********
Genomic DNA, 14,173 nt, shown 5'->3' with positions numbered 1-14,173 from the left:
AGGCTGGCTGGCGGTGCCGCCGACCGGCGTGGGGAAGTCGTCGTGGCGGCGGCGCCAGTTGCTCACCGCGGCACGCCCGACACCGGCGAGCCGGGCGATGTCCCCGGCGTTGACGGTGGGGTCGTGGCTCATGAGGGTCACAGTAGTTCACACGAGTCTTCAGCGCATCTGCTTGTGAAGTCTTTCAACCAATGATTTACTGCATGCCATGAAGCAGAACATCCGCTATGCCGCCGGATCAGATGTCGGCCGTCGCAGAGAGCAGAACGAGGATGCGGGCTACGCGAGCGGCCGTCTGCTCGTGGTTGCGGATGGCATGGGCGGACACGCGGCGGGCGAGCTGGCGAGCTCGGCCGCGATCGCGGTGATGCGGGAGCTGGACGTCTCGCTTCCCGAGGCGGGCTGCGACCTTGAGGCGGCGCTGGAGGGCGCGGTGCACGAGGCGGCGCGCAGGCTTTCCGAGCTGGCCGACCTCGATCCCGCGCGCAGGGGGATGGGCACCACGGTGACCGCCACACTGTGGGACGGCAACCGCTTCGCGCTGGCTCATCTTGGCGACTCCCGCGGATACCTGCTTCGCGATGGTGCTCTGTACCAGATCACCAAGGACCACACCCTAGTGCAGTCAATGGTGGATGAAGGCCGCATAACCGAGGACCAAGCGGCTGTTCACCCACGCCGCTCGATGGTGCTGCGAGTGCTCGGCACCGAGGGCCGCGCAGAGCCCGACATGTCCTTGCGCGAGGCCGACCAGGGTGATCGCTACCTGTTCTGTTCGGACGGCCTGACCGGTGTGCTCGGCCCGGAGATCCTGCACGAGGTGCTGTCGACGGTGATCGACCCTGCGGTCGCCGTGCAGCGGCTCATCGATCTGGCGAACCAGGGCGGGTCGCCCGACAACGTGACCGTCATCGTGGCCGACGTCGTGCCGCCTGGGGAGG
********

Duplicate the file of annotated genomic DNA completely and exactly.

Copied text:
Genomic DNA, 14,173 nt, shown 5'->3' with positions numbered 1-14,173 from the left:
AGGCTGGCTGGCGGTGCCGCCGACCGGCGTGGGGAAGTCGTCGTGGCGGCGGCGCCAGTTGCTCACCGCGGCACGCCCGACACCGGCGAGCCGGGCGATGTCCCCGGCGTTGACGGTGGGGTCGTGGCTCATGAGGGTCACAGTAGTTCACACGAGTCTTCAGCGCATCTGCTTGTGAAGTCTTTCAACCAATGATTTACTGCATGCCATGAAGCAGAACATCCGCTATGCCGCCGGATCAGATGTCGGCCGTCGCAGAGAGCAGAACGAGGATGCGGGCTACGCGAGCGGCCGTCTGCTCGTGGTTGCGGATGGCATGGGCGGACACGCGGCGGGCGAGCTGGCGAGCTCGGCCGCGATCGCGGTGATGCGGGAGCTGGACGTCTCGCTTCCCGAGGCGGGCTGCGACCTTGAGGCGGCGCTGGAGGGCGCGGTGCACGAGGCGGCGCGCAGGCTTTCCGAGCTGGCCGACCTCGATCCCGCGCGCAGGGGGATGGGCACCACGGTGACCGCCACACTGTGGGACGGCAACCGCTTCGCGCTGGCTCATCTTGGCGACTCCCGCGGATACCTGCTTCGCGATGGTGCTCTGTACCAGATCACCAAGGACCACACCCTAGTGCAGTCAATGGTGGATGAAGGCCGCATAACCGAGGACCAAGCGGCTGTTCACCCACGCCGCTCGATGGTGCTGCGAGTGCTCGGCACCGAGGGCCGCGCAGAGCCCGACATGTCCTTGCGCGAGGCCGACCAGGGTGATCGCTACCTGTTCTGTTCGGACGGCCTGACCGGTGTGCTCGGCCCGGAGATCCTGCACGAGGTGCTGTCGACGGTGATCGACCCTGCGGTCGCCGTGCAGCGGCTCATCGATCTGGCGAACCAGGGCGGGTCGCCCGACAACGTGACCGTCATCGTGGCCGACGTCGTGCCGCCTGGGGAGG